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Knowing which products to stock is key for any retailer, but failing to maintain full availability of them will have a severe impact on profits. The IAA’s Tom Gockelen-Kozlowski visited Kate Clark’s store in Upton-upon-Severn with Imperial Tobacco’s Michael Lockhart to discuss how retailers can get availability right.
Availability is challenging enough when your customers have regular buying habits, but the tourist season and customers’ preference for cheaper products means it’s even harder to maintain in Kate’s store.
1. Try to ensure you have at least 96.5% availability across the store.
Kate worked hard with her Imperial Tobacco rep over recent months to improve availability of her cigarettes ahead of the display ban. “Kate started with a tobacco availability rate of 79% and she’s now running at about 96.5%,” says Michael.
This is a great performance, the benchmark level for the IAA, but that final few per cent represents just one or two brands out of stock, which Kate and her Imperial rep can now work on.
“It’s about isolating the brand or brands where there are issues and then looking to see if that product is in growth or what other reasons there might be for it selling out,” says Michael.
He says Kate’s availability shows that she is ready for any challenges the display ban poses.
2. Keep shelves filled throughout the day.
Kate is proud of her support for local producers, but seasonal peaks in sales cause a challenge with availability. One of her favourite suppliers is luxury chocolatiers Hamil-tons, from the neighbouring county of Warwickshire. She has built a cabinet next to her counter purely for its choco-lates and drives to the supplier when she’s running low.
With a summer rush expected imminently, Michael suggests Kate starts monitoring and recording sales data for her local produce too, which doesn’t currently appear on EPoS reports.
This activity already helps her maintain availability in her core categories such as confectionery, snacks and tobacco and could deliver higher availability for other lines too.
3. Train your staff to look for and avoid out of stocks.
Kate’s store has recently received an award for being a top local employer, and apprentices are trained in all the skills needed for good store management. Michael suggests, therefore, that Kate delegates management of one of her newest additions, a hot dog counter, to one of her charges.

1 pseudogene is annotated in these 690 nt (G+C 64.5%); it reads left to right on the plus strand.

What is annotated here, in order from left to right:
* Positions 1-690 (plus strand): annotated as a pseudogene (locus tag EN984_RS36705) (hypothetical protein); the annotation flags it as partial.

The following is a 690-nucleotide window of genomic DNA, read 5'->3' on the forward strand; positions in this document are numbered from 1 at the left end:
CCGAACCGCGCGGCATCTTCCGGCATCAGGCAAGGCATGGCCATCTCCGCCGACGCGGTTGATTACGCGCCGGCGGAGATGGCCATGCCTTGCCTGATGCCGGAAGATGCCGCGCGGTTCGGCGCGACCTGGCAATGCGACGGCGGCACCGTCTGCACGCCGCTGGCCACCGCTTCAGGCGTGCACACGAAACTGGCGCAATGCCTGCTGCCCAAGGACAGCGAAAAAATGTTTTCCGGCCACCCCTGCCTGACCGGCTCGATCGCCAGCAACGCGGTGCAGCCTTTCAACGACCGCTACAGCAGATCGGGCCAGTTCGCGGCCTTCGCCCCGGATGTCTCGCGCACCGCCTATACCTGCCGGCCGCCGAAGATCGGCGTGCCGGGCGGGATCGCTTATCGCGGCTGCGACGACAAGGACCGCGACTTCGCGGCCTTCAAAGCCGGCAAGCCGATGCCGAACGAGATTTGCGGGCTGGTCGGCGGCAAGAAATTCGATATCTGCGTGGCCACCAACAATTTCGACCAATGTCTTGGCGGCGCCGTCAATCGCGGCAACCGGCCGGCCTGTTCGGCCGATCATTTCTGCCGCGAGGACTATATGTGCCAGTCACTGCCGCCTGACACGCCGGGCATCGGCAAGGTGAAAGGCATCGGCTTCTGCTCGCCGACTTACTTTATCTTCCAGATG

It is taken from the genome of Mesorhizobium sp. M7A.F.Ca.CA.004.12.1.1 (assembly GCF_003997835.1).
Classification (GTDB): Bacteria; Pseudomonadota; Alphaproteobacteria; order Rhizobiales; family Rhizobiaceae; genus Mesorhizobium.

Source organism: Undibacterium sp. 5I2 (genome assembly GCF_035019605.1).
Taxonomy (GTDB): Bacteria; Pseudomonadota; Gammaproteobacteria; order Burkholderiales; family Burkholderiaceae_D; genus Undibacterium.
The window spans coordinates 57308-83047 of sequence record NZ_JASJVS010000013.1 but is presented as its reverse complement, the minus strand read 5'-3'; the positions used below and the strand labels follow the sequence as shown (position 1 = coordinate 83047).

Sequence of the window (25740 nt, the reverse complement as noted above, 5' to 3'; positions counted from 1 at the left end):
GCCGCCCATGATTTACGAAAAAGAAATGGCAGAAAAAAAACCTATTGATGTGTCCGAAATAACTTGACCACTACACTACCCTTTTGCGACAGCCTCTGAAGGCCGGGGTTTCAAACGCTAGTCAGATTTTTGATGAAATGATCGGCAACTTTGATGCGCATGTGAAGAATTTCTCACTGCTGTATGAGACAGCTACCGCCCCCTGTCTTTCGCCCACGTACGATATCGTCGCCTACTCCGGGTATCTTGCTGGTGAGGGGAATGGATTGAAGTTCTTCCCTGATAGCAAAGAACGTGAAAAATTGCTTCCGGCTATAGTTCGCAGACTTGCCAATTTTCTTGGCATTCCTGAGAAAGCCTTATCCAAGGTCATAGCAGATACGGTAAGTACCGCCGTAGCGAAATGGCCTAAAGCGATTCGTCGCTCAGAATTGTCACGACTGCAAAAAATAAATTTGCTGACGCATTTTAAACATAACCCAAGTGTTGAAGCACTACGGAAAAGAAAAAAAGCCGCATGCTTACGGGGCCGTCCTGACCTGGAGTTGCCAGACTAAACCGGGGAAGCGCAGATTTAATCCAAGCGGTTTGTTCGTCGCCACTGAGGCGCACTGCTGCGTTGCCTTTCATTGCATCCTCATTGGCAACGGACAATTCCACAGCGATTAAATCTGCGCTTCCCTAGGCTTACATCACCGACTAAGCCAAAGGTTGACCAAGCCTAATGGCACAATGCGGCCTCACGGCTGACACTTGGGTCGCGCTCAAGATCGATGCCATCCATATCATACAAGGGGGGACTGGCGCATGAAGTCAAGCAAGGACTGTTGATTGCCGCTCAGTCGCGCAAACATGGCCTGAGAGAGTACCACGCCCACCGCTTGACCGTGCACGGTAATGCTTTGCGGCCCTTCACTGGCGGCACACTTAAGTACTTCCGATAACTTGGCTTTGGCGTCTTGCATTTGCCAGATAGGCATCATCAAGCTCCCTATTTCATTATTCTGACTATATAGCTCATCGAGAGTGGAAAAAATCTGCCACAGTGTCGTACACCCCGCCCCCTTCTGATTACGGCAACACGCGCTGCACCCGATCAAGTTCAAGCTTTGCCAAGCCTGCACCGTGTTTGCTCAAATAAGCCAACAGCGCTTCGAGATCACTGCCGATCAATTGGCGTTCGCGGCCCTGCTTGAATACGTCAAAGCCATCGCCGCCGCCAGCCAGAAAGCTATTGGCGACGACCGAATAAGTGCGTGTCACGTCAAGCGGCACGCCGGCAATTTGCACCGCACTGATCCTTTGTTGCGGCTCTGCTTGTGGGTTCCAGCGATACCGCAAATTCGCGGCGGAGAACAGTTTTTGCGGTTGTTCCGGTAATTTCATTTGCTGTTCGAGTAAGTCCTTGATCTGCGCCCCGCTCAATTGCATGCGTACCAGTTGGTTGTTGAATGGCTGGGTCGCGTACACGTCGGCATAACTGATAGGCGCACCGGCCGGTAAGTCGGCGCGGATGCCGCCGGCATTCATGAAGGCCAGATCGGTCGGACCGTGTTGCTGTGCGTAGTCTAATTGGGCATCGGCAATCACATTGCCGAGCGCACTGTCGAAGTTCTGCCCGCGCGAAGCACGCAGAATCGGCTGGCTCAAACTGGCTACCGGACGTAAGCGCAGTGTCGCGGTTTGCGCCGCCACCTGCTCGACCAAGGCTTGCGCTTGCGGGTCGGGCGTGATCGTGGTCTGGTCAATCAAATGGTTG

Products like hot dogs – which have only a short sales window but are bought for immediate consumption – present unique challenges to retailers.
With Kate’s store seeing up to 75 sales per week, it is important to ensure that staff understand who is buying these snacks, and when, so that availability is consistently high.
Giving responsibility to a junior member of staff will also help give them confidence, Kate says.
What we learnt:
“Kate has a diverse range of customers and she clearly listens to what they say and knows what they want. I’ve been really impressed with Kate’s commitment to her business, particularly availability. Her consistent level of high availability on tobacco is a reward for her hard work and the application of good stock management and ranging practices.”
Michael Lockhart, Availability executive, Imperial Tobacco.
“Today has been very useful and it’s always good to talk to people who can help you deal with current trends and better prepare for the future. One thing I’ve learned is that my team can play a big part in making our availability even better. It’s really given me encouragement that I can make changes and hopefully get into the top 12 IAA stores this year. Working with suppliers is going to be key to this.”
Kate Clark, Sean’s News, Upton-upon-Severn.
Kate’s action plan:
Work with tobacco reps to analyse sales figures, identify out of stocks and ensure 100% availability.
Record sales of local produce to identify patterns.
Delegate management of hot dog counter to ensure availability at key times of day.